The family business has been selling sticky rice and chè here for four decades.

Yến learned the recipes of durian xôi xiêm from her mother-in-law. According to her, the uniqueness behind the Cambodian durian xôi xiêm recipe that they were taught lies in the durian-fused coconut milk and the ca dé, which is made from duck eggs rather than chicken eggs, giving the custard the orange-hue color and flan-like texture. And for more than 40 years, the shop became a popular sweet snacks stop for people living in Chợ Lớn.

“Back then, we didn’t even have a shop sign, people were just curious and decided to try the food, then many of them liked it and kept coming back. Even now, we still serve a lot of regular customers,” Yến shared.

A portion of chè has mung bean paste, red beans and coconut milk.

While I was enjoying the xôi xiêm, many customers stopped by to place orders, requesting “the usual.” A lady who came to buy takeaway xôi xiêm asked Yến for a cup of tea and proceeded to casually pick a cup from the counter and pour in the shaved ice and tea all by herself. It seems many of the shop's regulars have known Yến for a long time, and always make themselves at home whenever they come here.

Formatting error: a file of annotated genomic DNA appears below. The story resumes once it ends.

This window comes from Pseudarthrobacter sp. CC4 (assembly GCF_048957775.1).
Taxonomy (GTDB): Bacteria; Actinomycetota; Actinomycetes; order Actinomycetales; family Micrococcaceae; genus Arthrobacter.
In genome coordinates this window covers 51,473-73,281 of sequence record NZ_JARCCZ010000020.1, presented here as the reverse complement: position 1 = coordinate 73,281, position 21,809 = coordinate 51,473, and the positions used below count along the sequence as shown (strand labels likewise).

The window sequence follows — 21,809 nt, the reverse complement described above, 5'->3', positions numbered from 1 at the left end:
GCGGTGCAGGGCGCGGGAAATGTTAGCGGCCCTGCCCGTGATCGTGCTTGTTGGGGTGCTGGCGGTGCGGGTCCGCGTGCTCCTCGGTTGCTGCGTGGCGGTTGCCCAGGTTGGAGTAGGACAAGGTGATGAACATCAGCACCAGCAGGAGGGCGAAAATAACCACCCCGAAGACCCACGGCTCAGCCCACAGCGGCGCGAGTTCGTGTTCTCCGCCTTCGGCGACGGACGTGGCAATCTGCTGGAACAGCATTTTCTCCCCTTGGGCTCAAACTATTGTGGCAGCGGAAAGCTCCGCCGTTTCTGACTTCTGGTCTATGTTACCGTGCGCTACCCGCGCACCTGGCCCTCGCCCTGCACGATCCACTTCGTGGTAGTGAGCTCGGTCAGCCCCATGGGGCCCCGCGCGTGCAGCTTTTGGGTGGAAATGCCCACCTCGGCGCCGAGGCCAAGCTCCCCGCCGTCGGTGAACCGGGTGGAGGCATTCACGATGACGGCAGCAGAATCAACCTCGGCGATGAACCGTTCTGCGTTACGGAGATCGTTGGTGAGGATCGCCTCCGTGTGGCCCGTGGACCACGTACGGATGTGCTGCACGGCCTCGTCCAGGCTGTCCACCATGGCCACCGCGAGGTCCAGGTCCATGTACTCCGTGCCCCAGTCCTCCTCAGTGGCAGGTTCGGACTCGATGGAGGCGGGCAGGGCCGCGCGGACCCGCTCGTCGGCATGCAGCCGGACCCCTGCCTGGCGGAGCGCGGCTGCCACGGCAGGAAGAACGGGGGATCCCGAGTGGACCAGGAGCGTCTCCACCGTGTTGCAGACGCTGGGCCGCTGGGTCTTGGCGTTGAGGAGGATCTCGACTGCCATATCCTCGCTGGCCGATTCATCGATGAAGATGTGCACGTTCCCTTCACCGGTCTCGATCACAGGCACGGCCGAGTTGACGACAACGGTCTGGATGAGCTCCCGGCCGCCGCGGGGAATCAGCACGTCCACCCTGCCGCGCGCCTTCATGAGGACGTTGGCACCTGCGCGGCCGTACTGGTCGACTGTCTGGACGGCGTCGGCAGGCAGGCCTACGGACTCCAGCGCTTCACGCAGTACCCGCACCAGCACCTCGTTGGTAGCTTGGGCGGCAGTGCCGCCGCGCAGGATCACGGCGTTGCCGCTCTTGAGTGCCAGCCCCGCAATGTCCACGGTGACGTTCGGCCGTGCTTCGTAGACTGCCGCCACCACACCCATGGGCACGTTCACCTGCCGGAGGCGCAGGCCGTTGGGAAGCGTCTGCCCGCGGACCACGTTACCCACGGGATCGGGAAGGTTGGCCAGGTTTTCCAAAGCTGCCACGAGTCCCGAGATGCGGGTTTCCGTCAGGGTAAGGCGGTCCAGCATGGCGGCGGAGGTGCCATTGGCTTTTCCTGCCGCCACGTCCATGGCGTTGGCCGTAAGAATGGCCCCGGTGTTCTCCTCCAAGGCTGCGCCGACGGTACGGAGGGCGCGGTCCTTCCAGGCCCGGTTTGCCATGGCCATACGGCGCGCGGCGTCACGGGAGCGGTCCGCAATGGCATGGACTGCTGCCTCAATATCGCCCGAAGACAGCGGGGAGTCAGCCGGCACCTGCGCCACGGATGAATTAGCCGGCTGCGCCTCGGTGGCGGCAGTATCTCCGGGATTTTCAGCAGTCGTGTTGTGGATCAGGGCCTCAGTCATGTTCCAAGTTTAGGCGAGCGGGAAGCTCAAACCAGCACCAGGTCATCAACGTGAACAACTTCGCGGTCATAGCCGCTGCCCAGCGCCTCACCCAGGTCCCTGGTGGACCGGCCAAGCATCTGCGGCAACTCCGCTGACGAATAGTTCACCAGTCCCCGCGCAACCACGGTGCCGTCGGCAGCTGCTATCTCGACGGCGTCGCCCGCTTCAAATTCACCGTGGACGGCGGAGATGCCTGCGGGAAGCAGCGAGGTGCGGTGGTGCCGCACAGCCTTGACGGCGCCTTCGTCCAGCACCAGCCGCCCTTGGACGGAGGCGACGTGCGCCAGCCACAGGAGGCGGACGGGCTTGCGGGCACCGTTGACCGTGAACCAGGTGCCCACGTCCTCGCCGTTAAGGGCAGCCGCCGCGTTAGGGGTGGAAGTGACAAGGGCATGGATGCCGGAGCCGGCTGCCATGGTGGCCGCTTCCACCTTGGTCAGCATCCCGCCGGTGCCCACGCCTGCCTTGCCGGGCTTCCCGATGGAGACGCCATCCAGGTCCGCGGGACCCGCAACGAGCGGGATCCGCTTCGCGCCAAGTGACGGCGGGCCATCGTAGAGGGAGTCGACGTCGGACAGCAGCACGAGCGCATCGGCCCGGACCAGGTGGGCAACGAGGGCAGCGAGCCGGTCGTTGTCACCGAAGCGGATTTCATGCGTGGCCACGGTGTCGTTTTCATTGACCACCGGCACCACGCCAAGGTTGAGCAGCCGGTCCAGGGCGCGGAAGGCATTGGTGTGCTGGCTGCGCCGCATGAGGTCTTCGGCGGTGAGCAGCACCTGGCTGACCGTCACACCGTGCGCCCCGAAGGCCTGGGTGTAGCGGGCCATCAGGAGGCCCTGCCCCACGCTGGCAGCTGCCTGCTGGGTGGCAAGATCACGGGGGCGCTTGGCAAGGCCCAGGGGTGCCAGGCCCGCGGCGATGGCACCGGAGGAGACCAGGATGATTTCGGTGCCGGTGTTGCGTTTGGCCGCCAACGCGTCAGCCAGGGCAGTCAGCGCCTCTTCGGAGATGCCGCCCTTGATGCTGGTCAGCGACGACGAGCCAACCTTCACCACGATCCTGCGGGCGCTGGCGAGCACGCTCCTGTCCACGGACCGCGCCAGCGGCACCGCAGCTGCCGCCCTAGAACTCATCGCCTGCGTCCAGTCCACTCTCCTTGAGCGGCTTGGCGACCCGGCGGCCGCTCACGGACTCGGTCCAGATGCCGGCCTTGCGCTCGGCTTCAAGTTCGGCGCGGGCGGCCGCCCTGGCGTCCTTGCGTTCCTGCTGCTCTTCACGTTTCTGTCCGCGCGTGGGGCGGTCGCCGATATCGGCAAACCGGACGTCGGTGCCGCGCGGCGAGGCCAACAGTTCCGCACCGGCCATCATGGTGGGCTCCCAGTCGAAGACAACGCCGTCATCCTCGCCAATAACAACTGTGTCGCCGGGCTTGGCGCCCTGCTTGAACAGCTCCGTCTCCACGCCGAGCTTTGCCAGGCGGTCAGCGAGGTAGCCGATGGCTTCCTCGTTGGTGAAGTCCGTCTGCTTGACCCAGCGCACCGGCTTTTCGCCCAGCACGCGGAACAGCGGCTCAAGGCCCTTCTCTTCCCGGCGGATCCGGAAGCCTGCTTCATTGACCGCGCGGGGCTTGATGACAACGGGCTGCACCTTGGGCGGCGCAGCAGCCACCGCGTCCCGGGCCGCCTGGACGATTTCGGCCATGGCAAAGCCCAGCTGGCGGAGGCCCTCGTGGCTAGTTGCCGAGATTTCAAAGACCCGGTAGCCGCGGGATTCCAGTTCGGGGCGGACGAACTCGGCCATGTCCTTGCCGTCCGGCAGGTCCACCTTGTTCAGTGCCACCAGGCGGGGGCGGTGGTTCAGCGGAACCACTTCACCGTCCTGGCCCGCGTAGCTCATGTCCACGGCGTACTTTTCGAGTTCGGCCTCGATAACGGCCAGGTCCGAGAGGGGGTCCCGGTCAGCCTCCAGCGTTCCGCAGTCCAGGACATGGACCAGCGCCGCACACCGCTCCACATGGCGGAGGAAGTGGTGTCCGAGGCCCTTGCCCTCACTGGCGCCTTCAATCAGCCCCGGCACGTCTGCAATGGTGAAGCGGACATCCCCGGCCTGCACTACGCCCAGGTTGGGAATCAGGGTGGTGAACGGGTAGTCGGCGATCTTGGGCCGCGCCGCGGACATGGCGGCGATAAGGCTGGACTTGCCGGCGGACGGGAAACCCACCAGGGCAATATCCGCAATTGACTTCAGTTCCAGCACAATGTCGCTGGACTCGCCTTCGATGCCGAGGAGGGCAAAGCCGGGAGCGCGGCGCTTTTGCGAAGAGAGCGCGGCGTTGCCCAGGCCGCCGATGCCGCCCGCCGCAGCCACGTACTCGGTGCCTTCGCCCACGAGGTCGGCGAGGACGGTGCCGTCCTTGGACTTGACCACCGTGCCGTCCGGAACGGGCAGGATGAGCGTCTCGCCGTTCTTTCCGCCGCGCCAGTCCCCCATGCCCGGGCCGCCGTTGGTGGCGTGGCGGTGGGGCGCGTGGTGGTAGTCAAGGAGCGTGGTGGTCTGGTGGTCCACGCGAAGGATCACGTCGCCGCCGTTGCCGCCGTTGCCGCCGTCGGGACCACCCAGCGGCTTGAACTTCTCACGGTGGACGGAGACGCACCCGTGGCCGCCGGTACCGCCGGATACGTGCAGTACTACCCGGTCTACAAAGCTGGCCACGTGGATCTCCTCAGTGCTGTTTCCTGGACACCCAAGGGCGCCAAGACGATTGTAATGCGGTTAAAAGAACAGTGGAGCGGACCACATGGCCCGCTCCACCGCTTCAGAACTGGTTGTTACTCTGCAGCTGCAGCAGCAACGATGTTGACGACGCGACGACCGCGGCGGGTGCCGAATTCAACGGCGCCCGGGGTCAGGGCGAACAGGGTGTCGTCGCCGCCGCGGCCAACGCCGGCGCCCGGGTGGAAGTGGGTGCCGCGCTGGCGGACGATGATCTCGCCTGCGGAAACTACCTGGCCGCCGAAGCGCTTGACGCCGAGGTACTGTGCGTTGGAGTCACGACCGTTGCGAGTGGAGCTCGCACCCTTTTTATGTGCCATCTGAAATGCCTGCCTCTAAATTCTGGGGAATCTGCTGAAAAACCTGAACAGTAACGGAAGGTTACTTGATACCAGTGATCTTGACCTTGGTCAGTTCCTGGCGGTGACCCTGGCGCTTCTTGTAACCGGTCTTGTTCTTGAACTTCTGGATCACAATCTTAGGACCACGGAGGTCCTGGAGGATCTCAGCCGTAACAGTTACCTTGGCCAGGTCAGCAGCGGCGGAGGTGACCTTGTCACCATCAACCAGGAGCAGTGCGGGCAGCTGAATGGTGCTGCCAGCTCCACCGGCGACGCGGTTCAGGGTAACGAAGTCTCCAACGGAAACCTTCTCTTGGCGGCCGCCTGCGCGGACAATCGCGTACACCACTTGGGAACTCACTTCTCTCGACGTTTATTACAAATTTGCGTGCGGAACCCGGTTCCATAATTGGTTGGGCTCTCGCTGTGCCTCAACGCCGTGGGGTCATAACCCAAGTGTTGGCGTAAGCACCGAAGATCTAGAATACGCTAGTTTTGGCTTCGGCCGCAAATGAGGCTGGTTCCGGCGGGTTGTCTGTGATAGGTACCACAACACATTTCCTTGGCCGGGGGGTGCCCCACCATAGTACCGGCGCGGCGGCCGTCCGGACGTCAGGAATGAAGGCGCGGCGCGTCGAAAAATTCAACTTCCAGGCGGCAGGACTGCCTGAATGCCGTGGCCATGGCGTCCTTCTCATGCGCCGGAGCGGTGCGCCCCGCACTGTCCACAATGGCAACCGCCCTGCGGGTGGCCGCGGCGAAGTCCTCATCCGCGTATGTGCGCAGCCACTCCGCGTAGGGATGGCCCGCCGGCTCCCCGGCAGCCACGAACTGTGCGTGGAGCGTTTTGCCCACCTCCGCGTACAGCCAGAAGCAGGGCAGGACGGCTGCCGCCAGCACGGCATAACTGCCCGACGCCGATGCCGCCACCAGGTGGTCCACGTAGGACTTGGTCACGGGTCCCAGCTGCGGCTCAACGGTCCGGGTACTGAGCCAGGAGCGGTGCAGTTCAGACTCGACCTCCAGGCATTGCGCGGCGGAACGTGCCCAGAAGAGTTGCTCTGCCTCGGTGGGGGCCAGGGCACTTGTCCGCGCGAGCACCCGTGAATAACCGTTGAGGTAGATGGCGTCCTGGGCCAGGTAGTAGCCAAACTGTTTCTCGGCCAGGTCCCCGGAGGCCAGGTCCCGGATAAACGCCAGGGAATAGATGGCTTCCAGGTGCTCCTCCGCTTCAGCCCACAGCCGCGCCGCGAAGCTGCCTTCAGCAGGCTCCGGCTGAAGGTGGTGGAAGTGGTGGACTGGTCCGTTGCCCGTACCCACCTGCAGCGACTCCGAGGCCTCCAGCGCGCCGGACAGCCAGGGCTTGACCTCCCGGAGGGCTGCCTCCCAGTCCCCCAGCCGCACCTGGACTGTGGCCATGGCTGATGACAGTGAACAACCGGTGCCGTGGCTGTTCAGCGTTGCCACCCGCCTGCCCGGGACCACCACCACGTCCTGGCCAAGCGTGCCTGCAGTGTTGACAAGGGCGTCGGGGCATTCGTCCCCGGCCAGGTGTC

These may be a great treat for a decadent treat day.

I was impressed by Ngọc Yến's durian xôi xiêm, especially its simplicity. Just a combination of durian-infused coconut milk, ca dé and sticky rice can make for such a warm and lightly sweet comfort snack. After hearing the story of how the eatery came to be, I was fascinated by how this dish moved across borders, its recipe being passed down through generations, and becoming a treat for many different communities across various ethnic groups. That was quite a journey for a humble sticky rice.

Ngọc Yến opens from 2pm to 10:30pm every day.

To sum up:

Taste: 5/5
Price: 5/5
Atmosphere: 4/5
Friendliness: 5/5
Location: 4/5

Quán Chè Ngọc Yến

157 Dương Tử Giang, Ward 15, D5, HCMC